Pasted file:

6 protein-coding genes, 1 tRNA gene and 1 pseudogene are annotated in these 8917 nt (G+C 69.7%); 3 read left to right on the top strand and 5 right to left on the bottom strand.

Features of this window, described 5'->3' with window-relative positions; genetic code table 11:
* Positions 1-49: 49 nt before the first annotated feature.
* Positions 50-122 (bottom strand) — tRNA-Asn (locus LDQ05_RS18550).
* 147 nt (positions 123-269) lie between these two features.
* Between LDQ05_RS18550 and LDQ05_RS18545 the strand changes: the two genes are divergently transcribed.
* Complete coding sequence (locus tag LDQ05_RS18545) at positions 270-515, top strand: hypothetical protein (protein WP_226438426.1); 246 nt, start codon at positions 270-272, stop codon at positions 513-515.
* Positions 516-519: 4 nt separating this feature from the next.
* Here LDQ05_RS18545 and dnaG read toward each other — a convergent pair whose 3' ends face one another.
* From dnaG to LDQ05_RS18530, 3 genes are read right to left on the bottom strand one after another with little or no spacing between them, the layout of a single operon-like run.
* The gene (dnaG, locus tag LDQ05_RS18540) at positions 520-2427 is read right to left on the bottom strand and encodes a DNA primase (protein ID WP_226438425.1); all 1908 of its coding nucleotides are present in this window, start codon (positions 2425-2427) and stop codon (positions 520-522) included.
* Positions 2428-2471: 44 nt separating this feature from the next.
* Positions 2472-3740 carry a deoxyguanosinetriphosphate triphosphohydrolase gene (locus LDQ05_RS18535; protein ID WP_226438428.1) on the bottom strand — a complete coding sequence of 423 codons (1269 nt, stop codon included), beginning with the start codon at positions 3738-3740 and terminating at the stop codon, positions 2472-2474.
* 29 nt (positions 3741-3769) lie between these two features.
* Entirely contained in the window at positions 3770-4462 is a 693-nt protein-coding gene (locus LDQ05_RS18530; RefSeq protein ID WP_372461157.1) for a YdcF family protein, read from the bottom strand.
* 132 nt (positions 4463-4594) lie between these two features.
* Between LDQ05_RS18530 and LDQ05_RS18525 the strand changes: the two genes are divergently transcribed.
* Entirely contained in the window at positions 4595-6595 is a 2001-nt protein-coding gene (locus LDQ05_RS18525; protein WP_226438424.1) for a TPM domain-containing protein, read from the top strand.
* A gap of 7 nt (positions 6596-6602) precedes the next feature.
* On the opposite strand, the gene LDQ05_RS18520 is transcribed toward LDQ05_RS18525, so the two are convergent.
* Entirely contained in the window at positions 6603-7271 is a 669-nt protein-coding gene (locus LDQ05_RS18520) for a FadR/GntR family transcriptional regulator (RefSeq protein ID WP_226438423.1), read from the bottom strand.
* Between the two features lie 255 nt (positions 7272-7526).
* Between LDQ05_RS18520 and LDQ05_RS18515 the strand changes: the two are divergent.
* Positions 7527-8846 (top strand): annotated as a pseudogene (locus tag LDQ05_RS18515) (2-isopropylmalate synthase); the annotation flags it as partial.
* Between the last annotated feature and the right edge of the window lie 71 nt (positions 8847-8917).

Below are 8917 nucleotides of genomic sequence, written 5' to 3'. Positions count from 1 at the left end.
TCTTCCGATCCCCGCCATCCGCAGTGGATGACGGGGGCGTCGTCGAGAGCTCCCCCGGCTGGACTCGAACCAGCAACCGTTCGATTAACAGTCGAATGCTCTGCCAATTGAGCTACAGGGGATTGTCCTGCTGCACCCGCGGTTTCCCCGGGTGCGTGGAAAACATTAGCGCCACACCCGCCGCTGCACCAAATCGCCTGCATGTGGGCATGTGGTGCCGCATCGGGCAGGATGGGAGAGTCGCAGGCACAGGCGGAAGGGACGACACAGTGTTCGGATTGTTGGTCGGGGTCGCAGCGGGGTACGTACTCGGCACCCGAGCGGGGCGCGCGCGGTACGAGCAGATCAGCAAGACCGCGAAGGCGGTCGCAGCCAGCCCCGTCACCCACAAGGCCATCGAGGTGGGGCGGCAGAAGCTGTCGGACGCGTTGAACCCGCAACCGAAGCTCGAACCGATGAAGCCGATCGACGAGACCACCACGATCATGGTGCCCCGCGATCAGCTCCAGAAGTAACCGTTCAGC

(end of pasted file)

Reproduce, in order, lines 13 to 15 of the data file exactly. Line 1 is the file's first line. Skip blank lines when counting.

* Positions 2472-3740 carry a deoxyguanosinetriphosphate triphosphohydrolase gene (locus LDQ05_RS18535; protein ID WP_226438428.1) on the bottom strand — a complete coding sequence of 423 codons (1269 nt, stop codon included), beginning with the start codon at positions 3738-3740 and terminating at the stop codon, positions 2472-2474.
* 29 nt (positions 3741-3769) lie between these two features.
* Entirely contained in the window at positions 3770-4462 is a 693-nt protein-coding gene (locus LDQ05_RS18530; RefSeq protein ID WP_372461157.1) for a YdcF family protein, read from the bottom strand.